Biomolecular Surface Modification

The identification, and subsequent production using recombinant DNA techniques, of growth factors that regulate proliferation, differentiation, and biosynthetic activities of cells has provided biomaterials engineers with an important set of tools for controlling cell and tissue responses to implants.

Bone is a reservoir for many biomolecules that regulate bone metabolism. Some bone growth factors are synthesized elsewhere, but most are produced locally and become incorporated in bone matrix during bone formation. Bone growth factors exert their effects locally through paracrine and autocrine mechanisms. Because growth factors are often produced and act locally and because they have short systemic half-lives, localized application to tissues is needed. Biomolecular, or biochemical, surface modification seeks to control tissue-implant interactions by delivering biomolecules directly to the interface. By delivering one or more type of osteotropic molecule directly to the tissue-implant interface, bone formation may be promoted. The simplest way to deliver biomolecules to the tissue-implant interface is by dipping the device in a solution of protein before inserting it. Although some encouraging results have been reported, a major drawback with the adsorption method is that it provides little, if any, control over the delivery, including retention and orientation, of molecules. Proteins are initially retained on the surface by weak physisorption forces, and then, depending on the implant microenvironment, which varies among anatomical sites and among patients, the molecules desorb from the surface in an uncontrolled manner to interact with cells. Considering the necessity of specific receptor-ligand interactions for activity of many relevant biomolecules, appropriate orientation of immobilized protein may also be needed. An alternate approach is to chemically attach biomolecules to surfaces. Adhesive peptides, such as the Arg-Gly-Asp (RGD) sequence that binds to cell surface receptors of the integrin superfamily, have been the focus of much attention. Because of redundancy in the affinity of integrins for adhesive proteins and because a variety of cells possess the same integrins, nonselective attachment of cells to RGD-modified surfaces can occur. Some groups are attempting to circumvent this problem by using longer peptides, having a particular conformation, rather than use short tetra-, penta-, or hexapeptides. Others are examining non-RGD peptides that may be more specific for bone cells. A lack of specific interaction with cells of the osteoblastic lineage remains a concern, however.

Immobilization of proteins, such as growth factors, on the surface may provide more control over cell-biomaterial interactions. Whereas RGD-peptides primarily mediate adhesion of cells to substrates, immobilized growth factors may be able to modulate subsequent cell functions, such as proliferation, differentiation, and activity, on biomaterial surfaces. Compared to studies with peptides, few reports regarding chemically immobilized growth factors, especially osteotropic molecules, are available. This approach mimics the way growth factors are immobilized on or in the extracellular matrix, which acts to present the growth factors to cells in a more favorable orientation.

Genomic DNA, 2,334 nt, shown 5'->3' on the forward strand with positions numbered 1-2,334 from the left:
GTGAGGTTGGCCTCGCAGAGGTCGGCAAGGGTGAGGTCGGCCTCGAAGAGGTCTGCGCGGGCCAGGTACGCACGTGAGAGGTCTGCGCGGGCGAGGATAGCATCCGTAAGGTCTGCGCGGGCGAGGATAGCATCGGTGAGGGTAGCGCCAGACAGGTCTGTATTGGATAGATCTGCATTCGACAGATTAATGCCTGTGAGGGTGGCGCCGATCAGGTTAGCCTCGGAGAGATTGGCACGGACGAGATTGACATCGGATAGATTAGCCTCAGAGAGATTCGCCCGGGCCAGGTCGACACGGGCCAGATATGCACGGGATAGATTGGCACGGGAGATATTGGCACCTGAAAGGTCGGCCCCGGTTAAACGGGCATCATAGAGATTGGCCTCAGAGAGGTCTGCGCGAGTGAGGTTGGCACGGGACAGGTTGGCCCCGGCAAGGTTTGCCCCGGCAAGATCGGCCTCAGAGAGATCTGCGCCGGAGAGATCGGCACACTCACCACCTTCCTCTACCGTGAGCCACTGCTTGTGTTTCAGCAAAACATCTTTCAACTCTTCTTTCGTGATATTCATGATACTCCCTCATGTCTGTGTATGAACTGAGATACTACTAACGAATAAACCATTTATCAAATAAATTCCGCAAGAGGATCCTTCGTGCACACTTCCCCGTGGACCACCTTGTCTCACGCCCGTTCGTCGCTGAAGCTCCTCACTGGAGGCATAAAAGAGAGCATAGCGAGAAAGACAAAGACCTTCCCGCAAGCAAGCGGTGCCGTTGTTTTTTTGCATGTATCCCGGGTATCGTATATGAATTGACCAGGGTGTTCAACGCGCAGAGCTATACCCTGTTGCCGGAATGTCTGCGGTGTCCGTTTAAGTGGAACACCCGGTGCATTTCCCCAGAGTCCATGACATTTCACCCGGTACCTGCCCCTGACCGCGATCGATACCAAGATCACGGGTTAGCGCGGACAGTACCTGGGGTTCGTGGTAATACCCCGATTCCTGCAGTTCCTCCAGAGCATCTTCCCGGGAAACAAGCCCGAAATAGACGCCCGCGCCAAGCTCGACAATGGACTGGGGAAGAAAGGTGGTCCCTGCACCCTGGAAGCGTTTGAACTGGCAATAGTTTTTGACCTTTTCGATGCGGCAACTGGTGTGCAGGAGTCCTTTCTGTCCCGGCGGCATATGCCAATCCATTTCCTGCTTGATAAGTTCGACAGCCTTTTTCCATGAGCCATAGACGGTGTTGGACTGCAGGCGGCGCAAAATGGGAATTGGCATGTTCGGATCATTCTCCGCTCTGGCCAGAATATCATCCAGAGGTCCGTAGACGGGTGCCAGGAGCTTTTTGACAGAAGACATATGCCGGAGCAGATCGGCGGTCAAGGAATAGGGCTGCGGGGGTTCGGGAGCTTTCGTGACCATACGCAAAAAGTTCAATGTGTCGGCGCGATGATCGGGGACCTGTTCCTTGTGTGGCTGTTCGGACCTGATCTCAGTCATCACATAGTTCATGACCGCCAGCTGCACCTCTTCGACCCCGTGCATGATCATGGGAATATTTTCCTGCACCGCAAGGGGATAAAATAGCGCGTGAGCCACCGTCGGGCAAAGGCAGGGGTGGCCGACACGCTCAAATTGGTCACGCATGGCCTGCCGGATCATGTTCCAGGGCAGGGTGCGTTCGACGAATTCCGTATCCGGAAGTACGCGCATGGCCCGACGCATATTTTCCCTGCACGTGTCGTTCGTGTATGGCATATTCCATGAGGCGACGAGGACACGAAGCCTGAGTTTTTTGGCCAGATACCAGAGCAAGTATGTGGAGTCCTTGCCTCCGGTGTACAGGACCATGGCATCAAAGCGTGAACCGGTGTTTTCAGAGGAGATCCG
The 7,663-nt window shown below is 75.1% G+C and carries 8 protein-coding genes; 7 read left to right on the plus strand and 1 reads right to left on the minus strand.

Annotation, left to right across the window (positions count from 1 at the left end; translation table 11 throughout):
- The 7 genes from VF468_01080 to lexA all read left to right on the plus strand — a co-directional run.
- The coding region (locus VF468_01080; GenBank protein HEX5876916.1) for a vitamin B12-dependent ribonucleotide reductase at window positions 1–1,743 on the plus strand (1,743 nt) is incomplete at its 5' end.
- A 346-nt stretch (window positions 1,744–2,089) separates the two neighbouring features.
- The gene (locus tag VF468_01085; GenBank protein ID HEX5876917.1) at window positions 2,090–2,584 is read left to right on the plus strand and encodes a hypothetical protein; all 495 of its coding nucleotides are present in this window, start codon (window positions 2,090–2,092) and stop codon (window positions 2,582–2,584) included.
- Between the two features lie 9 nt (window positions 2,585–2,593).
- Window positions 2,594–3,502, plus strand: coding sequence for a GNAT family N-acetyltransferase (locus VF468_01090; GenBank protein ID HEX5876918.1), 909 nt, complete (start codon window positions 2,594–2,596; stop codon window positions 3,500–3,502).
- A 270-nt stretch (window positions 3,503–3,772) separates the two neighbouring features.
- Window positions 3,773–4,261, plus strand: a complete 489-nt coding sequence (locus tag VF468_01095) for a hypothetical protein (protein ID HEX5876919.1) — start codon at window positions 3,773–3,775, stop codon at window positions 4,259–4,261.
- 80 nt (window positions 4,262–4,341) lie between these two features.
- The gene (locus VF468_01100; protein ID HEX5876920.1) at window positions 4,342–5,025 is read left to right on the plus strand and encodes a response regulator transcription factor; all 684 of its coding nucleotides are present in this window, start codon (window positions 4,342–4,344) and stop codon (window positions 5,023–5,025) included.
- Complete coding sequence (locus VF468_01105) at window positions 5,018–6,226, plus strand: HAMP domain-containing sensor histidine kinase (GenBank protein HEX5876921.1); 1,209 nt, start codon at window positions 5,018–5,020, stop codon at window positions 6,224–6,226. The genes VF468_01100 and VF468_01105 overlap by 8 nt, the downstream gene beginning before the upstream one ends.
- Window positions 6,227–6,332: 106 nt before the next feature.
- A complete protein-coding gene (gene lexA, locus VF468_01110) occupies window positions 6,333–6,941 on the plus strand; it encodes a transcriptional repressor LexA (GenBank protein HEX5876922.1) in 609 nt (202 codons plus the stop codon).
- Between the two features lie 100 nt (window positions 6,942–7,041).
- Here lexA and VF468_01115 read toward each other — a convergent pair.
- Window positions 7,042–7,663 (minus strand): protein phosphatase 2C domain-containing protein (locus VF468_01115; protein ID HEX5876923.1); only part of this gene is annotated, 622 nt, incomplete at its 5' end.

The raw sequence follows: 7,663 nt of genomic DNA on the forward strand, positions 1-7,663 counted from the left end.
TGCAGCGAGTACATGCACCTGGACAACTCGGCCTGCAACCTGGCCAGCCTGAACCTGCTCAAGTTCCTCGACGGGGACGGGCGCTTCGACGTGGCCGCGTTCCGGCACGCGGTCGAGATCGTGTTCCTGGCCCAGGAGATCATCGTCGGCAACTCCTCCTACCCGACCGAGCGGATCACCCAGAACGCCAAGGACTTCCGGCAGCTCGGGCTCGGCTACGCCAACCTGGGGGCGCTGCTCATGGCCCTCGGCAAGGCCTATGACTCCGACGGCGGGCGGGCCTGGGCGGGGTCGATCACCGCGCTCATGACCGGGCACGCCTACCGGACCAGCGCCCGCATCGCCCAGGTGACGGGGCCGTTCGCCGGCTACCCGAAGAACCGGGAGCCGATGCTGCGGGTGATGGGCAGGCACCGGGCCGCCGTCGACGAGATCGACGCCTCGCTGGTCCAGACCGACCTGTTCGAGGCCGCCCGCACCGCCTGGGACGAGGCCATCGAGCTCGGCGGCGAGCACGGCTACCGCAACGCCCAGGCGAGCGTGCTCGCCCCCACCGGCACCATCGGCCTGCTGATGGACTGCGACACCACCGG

In our previous research, we developed methods for immobilizing proteins on “bioinert” biomaterial surfaces while retaining the bioactivity of the molecules . More recently, we demonstrated that bone morphogenetic protein 4 (BMP-4) immobilized on the surface of Ti-6Al-4V retained its ability to promote osteoblastic differentiation of pluripotent cells. Whereas BMP-4 simply adsorbed on the surface is effective, albeit with great variability, the protein is completely lost from the surface during an overnight incubation in cell culture medium. Consequently, cells cultured on the preincubated adsorbed surfaces do not exhibit osteoblastic activity; only the surfaces with immobilized BMP-4 stimulated alkaline phosphatase acitivity, which is an indicator of early osteoblastic differentiation.

Other projects have focusedĀ on more rational strategies for immobilizing proteins. For example, properly designed immobilization schemes can control presentation/orientation of immobilized growth factors to cells. The figure at the top of this page illustrates the difference between randomly immobilized growth factor molecules and those bound to the surface in a controlled, oriented manner. With the random approach, some biomolecules will present the receptor-binding site to approaching cells, but other molecules will be inaccessible. In contrast, a rational immobilization scheme can be used to present each growth factor molecule in an orientation that makes it available for binding to cell surface receptors.

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